Sachin Tendulkar has sent a filmed message of support to the organisers of the Special Olympics which are being held in Leicester this weekend for mentally handicapped athletes from all over the UK.
We call them athletes of learning disability, a spokeswoman tells me, adding the participants, who have had to overcome many hurdles, will compete in 21 sports, including football, gymnastics, cycling and tennis.
Sachins message reflects the games motto: Let me win but if I cannot win let me be brave in the attempt.
The film was carried from Mumbai to Leicester by the actor Dalip Tahil, who has undertaken to promote the Special Olympics in India as its recently appointed ambassador.
The film was produced gratis by Prahlad Kakkar (who lives in the same apartment block in Mumbai as Sachin) and directed by Uzer Khan, who works for Kakkars Genesis Films.
Sachin came on the dot, was a complete pro and improvised beautifully, marvels Dalip, who is now based in the UK. He said he hoped to see Special Games in India soon.
Dalip considers Aamir Khans Taare Zameen Par a step in the right direction but would like to see many more Bollywood films dealing with disability.
The stigma associated with disability, he says, should be removed: In India if a child is disabled, parents blame themselves, saying it was for sins committed in a previous life.
Meanwhile, the organisers in Leicester are over the moon at receiving Sachins message.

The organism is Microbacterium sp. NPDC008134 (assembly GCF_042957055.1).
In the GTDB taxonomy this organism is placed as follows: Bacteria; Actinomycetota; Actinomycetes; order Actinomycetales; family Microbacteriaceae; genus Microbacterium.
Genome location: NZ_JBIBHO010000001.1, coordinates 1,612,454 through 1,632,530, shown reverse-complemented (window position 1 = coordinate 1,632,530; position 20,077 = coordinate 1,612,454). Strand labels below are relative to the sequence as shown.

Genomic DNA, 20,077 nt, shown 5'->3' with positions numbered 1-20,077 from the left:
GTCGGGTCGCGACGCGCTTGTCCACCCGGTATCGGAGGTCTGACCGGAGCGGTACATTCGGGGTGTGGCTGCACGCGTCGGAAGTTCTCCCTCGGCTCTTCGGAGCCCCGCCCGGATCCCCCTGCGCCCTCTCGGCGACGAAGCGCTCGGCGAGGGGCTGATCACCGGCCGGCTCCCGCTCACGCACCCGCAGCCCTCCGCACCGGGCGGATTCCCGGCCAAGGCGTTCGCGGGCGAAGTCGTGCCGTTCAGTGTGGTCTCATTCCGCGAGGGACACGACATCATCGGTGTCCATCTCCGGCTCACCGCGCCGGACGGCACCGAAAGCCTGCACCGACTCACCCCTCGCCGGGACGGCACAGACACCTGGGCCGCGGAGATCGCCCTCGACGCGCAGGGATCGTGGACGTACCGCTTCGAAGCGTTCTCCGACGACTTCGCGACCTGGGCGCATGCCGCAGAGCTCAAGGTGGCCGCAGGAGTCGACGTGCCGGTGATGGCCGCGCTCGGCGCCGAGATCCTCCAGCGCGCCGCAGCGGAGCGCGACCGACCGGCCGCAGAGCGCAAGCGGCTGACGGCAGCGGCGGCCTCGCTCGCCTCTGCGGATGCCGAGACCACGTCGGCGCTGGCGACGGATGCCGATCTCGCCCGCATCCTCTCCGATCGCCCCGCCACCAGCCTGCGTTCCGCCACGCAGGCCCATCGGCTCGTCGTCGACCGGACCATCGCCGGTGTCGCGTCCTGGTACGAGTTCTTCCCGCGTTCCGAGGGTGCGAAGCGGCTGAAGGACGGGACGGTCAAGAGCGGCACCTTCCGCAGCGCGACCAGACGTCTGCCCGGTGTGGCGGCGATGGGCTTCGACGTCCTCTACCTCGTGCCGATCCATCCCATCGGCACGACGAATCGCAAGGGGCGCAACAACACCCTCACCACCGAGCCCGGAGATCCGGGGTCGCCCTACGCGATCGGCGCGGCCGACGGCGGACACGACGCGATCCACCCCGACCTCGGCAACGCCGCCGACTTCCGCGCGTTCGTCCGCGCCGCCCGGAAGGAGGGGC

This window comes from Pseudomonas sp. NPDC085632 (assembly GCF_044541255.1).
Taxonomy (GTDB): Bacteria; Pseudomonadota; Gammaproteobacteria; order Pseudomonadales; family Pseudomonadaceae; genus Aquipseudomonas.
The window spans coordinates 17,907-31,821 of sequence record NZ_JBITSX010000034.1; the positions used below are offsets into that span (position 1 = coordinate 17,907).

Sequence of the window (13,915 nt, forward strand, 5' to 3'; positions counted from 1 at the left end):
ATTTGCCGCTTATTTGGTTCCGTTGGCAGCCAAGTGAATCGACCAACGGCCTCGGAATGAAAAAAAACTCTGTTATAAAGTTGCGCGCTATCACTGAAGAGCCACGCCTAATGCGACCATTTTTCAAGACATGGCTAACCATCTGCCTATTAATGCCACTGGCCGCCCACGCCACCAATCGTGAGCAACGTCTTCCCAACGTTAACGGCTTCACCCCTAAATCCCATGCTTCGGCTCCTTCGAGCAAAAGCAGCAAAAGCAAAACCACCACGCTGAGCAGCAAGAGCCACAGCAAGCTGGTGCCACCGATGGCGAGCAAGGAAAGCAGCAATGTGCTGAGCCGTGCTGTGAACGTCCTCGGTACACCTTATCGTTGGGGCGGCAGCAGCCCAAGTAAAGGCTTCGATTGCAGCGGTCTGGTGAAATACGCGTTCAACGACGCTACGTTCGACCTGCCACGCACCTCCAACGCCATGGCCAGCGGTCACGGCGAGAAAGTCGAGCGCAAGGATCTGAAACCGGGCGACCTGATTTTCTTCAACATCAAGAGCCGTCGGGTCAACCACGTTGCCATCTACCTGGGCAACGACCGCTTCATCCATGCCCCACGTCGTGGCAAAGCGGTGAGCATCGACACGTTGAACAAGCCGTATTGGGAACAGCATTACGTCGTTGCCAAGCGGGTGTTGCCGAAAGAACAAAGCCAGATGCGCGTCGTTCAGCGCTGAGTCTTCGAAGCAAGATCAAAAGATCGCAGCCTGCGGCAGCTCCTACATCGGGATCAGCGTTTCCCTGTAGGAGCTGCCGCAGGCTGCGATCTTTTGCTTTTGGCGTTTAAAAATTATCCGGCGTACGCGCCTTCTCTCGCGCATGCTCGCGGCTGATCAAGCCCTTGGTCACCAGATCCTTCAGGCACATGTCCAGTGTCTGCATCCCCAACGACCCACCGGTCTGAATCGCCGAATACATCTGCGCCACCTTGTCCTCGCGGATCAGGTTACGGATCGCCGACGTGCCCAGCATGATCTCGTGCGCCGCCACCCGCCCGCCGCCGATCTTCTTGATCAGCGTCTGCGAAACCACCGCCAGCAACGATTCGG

An Indian friend was cornered by three thugs on Milan railway and robbed of all his cash and credit cards. But police shrugged their shoulders when he complained — Indian tourists beware.
How young Muslims get radicalised at university is the subject of a new play, Black Album, which Hanif Kureishi has adapted from his 1995 novel.
The play at the National Theatre is in collaboration with Tara Arts, whose founder, Jatinder Varma, has directed The Black Album.
Reviews by national newspaper critics have been unkind but I especially enjoyed the second half which ends, literally, with a bang and not a whimper.
The plot revolves around Shahid Hasan, who goes to university where a group of fundamentalist students seek to brainwash him to their narrow view of Islam. The play is set in 1989 when publication of The Satanic Verses had provoked book burnings by Muslims and earned Salman Rushdie a fatwa from Ayatollah Khomeini of Iran.
It is not easy to pitch the debate on fundamentalism versus liberalism just right without making the exchanges sound clichéd. I thought the actor Jonathan Bonnici was very convincing as Shahid, a young man attracted by his female course tutor who is more than willing to initiate him into rather more than his set syllabus.
Perhaps the reviewers wanted a better explanation for the extremism that has gripped small but significant parts of Britains 1.6m Muslim population. But The Black Album is set in 1989, not in 2005, when suicide bombers killed 52 in London. From the vantage point of 2009, the audience can see there is almost a logical progression from then to now but Shahid and his fellow Muslim students could not have anticipated what was to come.
It is always enjoyable listening to the BBCs excellent cricket correspondent Jonathan Agnew but Aggers has never been impressed either with Monty Panesar, whom he has escorted off the premises, or Ravi Bopara, despite the latters three consecutive Test centuries.
Boparas innings will produce further debate about his batting at number 3. I have always felt that he appears too casual, he observed typically about Bopara.
If Aggers plays back his radio commentaries over many years, he will wonder why he gets so excited by the sight of fair haired bowlers.